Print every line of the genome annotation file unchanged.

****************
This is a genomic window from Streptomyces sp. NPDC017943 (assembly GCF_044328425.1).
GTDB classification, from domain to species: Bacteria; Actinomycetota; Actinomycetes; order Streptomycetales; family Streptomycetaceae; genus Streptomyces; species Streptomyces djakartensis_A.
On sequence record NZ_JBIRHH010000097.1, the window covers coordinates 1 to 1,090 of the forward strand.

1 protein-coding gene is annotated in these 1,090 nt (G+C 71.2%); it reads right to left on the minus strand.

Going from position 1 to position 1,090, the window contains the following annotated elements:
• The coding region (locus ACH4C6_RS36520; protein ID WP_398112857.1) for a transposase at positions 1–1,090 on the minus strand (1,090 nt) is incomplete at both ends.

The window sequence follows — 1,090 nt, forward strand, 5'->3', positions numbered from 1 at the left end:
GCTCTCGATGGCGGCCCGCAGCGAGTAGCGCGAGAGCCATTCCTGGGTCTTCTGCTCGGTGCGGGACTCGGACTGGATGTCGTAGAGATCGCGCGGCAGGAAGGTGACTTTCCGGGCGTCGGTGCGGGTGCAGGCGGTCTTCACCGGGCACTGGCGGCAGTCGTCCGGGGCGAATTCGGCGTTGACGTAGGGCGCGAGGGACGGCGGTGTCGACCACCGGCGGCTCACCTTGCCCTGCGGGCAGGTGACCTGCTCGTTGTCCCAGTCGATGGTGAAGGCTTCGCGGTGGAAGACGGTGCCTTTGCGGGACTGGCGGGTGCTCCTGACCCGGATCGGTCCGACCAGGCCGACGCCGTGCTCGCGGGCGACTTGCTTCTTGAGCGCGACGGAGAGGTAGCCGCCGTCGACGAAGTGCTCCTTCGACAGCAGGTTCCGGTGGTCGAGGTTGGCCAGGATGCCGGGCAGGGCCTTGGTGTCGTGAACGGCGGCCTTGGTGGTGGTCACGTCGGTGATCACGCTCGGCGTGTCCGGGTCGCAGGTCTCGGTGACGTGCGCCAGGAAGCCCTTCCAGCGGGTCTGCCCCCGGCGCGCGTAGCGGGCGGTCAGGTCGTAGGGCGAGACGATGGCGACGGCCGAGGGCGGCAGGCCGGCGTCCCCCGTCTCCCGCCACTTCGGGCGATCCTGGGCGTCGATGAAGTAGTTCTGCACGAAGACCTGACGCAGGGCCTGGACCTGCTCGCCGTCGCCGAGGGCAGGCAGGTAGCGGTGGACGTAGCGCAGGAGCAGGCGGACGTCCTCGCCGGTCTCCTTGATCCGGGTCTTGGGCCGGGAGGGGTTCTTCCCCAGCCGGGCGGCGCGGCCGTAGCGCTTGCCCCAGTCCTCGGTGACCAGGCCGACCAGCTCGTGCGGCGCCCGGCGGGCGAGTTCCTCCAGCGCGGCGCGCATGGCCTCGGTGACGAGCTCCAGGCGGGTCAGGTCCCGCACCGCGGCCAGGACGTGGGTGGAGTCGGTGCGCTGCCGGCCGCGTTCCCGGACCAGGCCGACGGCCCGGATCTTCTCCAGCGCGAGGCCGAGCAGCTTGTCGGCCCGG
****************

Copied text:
This is a genomic window from Streptomyces sp. NPDC017943 (assembly GCF_044328425.1).
GTDB classification, from domain to species: Bacteria; Actinomycetota; Actinomycetes; order Streptomycetales; family Streptomycetaceae; genus Streptomyces; species Streptomyces djakartensis_A.
On sequence record NZ_JBIRHH010000097.1, the window covers coordinates 1 to 1,090 of the forward strand.

1 protein-coding gene is annotated in these 1,090 nt (G+C 71.2%); it reads right to left on the minus strand.

Going from position 1 to position 1,090, the window contains the following annotated elements:
• The coding region (locus ACH4C6_RS36520; protein ID WP_398112857.1) for a transposase at positions 1–1,090 on the minus strand (1,090 nt) is incomplete at both ends.

The window sequence follows — 1,090 nt, forward strand, 5'->3', positions numbered from 1 at the left end:
GCTCTCGATGGCGGCCCGCAGCGAGTAGCGCGAGAGCCATTCCTGGGTCTTCTGCTCGGTGCGGGACTCGGACTGGATGTCGTAGAGATCGCGCGGCAGGAAGGTGACTTTCCGGGCGTCGGTGCGGGTGCAGGCGGTCTTCACCGGGCACTGGCGGCAGTCGTCCGGGGCGAATTCGGCGTTGACGTAGGGCGCGAGGGACGGCGGTGTCGACCACCGGCGGCTCACCTTGCCCTGCGGGCAGGTGACCTGCTCGTTGTCCCAGTCGATGGTGAAGGCTTCGCGGTGGAAGACGGTGCCTTTGCGGGACTGGCGGGTGCTCCTGACCCGGATCGGTCCGACCAGGCCGACGCCGTGCTCGCGGGCGACTTGCTTCTTGAGCGCGACGGAGAGGTAGCCGCCGTCGACGAAGTGCTCCTTCGACAGCAGGTTCCGGTGGTCGAGGTTGGCCAGGATGCCGGGCAGGGCCTTGGTGTCGTGAACGGCGGCCTTGGTGGTGGTCACGTCGGTGATCACGCTCGGCGTGTCCGGGTCGCAGGTCTCGGTGACGTGCGCCAGGAAGCCCTTCCAGCGGGTCTGCCCCCGGCGCGCGTAGCGGGCGGTCAGGTCGTAGGGCGAGACGATGGCGACGGCCGAGGGCGGCAGGCCGGCGTCCCCCGTCTCCCGCCACTTCGGGCGATCCTGGGCGTCGATGAAGTAGTTCTGCACGAAGACCTGACGCAGGGCCTGGACCTGCTCGCCGTCGCCGAGGGCAGGCAGGTAGCGGTGGACGTAGCGCAGGAGCAGGCGGACGTCCTCGCCGGTCTCCTTGATCCGGGTCTTGGGCCGGGAGGGGTTCTTCCCCAGCCGGGCGGCGCGGCCGTAGCGCTTGCCCCAGTCCTCGGTGACCAGGCCGACCAGCTCGTGCGGCGCCCGGCGGGCGAGTTCCTCCAGCGCGGCGCGCATGGCCTCGGTGACGAGCTCCAGGCGGGTCAGGTCCCGCACCGCGGCCAGGACGTGGGTGGAGTCGGTGCGCTGCCGGCCGCGTTCCCGGACCAGGCCGACGGCCCGGATCTTCTCCAGCGCGAGGCCGAGCAGCTTGTCGGCCCGG